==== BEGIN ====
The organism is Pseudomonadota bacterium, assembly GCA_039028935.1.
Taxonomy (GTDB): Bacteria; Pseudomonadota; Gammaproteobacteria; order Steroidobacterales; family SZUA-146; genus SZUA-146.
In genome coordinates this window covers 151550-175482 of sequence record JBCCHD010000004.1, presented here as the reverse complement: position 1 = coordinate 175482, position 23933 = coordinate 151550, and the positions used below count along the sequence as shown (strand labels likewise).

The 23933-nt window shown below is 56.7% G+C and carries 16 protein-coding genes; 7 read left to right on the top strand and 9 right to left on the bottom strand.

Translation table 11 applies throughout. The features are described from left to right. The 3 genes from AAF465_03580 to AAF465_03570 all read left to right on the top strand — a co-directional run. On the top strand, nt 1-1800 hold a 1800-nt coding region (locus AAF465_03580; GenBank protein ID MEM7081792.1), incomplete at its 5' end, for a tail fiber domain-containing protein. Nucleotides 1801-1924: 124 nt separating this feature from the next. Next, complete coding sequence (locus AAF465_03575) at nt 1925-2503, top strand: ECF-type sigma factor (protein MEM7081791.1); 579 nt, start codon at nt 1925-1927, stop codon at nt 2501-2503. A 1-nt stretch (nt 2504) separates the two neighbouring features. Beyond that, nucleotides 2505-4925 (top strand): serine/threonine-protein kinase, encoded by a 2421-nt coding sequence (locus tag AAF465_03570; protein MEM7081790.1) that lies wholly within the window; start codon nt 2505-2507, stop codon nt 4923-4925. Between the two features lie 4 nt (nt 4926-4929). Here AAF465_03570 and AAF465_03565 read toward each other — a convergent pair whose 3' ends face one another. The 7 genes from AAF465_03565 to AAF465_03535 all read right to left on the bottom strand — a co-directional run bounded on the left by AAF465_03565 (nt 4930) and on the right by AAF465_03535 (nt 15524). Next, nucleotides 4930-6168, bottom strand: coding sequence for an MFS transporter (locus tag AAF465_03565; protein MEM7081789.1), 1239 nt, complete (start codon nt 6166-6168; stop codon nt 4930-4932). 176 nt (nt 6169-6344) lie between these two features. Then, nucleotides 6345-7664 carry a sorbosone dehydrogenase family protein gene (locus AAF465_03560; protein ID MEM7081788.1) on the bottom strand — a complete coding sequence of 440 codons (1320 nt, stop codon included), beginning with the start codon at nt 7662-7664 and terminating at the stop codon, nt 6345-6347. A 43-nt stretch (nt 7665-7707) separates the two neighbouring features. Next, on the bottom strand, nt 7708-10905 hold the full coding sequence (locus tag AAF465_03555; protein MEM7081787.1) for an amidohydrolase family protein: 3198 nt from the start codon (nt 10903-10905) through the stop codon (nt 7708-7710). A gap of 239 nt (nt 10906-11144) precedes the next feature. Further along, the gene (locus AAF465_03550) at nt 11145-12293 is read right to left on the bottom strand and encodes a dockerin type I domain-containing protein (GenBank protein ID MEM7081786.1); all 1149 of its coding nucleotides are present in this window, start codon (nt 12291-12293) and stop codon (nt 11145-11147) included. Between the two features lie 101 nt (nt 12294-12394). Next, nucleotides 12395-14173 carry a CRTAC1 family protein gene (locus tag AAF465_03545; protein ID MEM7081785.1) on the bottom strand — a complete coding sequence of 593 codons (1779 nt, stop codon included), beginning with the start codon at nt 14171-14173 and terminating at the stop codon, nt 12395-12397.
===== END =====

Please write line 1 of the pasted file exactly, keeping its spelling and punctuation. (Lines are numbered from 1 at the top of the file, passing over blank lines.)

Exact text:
The organism is Pseudomonadota bacterium, assembly GCA_039028935.1.